Two other thoughts: one, I am disturbed when I read about incest and this is the second book I have read this year dealing with incest and it’s fabled consequences. It is not as rampant as it was in One Hundred Years of Solitude, but in this book, the consequences, a person born with male and female genitalia, although he was XY, comes into being. No iguana tails, just more genitalia and confusion than one usually bargains for. I might read more memoirs but I can’t say the same for stories involving incest. Has not made me more incest-friendly. And second, I would like to know how Eugenides knows about being female. In both this and The Virgin Suicides he describes what it is like to live in a woman’s body and experience her pattern of emotions. He writes about boys, too, but I don’t think I could write about living in a male body so well, despite my education and having treated boys and I think have a passable idea of their frame of mind.
A brief third thought: Don’t know if I will make it to The Marriage Plot. If I want more long winded storytelling goodness I am going to wander into some more of John Irving. The reviewers for The Marriage Plot make it sound dry and pretentious. I imagine I will like Cider House Rules more.
A New York Times Bestseller (Popsugar):
The Girls, Emma Cline
This one was all over in front of my face and I was shocked when I snagged it on a limited time price reduction. All the critics were right when they comment that this book is more about being a teen girl in the late sixties than it is about the ranch and the murder that hangs over your head as the plot unwinds. You know something terrible was done by common, if unmoored, people, and we all want to know how such things happen, but it is the intense discomfort of being the narrator that stands out. Not the brief flashes of carnage. That is really what this is about. And, like in Middlesex, there are girls in love with girls. Romantic love with girls. In Eugenides the male character falls in love with a girl before he knows he’s actually a man, so it can pass as same sex. Anywhoodle. Cline’s prose is riddled with those powerful metaphors than surprise you with their truth. I started to stall out halfway through for reads less depressing and complex. I wandered into some of the books I posted about last month before I read The Girls through to its conclusion of near misses and vague renown. I needed some guilty pleasures to break up this book’s intense sadness and loneliness. The Girls is wildly intense and I predict will win something. Books I tend to need breaks from tend to be the shining stars, and I get that, but we need the books for breaks, too. I vacillate between wanting to write a big star or a guilty pleasure, and then I think, I just want to write something that someone in the world wants to read. I can’t be Cline or Nafisi or Eugenides, because they are already taken.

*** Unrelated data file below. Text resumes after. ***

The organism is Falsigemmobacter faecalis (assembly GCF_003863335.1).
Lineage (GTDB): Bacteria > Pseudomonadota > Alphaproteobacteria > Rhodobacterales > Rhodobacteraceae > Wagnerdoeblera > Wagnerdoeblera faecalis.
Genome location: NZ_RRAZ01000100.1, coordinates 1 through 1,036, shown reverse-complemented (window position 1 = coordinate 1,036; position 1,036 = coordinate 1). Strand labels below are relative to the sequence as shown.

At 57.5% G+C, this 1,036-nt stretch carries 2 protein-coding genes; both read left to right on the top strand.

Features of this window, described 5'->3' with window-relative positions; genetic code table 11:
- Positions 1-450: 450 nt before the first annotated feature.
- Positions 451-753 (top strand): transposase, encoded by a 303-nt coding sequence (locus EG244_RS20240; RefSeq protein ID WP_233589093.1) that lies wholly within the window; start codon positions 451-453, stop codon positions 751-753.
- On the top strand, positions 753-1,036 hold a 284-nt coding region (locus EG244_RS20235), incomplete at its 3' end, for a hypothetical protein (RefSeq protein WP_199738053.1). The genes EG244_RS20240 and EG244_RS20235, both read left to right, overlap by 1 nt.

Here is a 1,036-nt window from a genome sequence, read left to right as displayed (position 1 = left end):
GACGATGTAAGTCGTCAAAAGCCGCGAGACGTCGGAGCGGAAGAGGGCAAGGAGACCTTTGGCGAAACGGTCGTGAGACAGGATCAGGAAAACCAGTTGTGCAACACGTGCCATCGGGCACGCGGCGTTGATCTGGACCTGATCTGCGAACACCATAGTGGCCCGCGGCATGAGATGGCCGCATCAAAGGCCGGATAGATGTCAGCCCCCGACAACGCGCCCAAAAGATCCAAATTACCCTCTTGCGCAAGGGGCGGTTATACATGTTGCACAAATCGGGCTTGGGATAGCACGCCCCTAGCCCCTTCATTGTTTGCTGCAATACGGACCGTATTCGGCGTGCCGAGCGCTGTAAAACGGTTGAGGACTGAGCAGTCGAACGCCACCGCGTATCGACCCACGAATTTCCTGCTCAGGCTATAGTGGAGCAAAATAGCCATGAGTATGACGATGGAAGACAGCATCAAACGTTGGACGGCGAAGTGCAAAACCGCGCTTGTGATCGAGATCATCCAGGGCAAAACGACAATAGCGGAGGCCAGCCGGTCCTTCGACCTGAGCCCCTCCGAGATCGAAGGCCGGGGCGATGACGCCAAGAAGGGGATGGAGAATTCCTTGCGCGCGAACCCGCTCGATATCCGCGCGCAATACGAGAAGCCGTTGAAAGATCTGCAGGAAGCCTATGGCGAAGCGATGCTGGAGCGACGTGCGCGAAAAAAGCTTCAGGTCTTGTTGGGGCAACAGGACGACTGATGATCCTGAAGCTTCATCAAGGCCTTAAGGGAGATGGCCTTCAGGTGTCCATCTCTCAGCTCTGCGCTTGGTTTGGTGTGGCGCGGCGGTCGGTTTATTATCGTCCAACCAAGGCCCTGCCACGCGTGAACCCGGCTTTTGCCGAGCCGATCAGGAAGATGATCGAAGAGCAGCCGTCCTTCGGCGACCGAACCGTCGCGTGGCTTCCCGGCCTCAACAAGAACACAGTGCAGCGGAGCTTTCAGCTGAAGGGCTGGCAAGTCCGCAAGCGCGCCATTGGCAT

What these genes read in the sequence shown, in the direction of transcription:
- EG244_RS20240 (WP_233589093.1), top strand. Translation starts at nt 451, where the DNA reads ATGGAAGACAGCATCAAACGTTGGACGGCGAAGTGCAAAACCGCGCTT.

More women pushing boundaries and defining their worlds, I know. I can’t help myself. All these books were just too good.
The blitz to finish my challenges in the next 8 weeks presses on.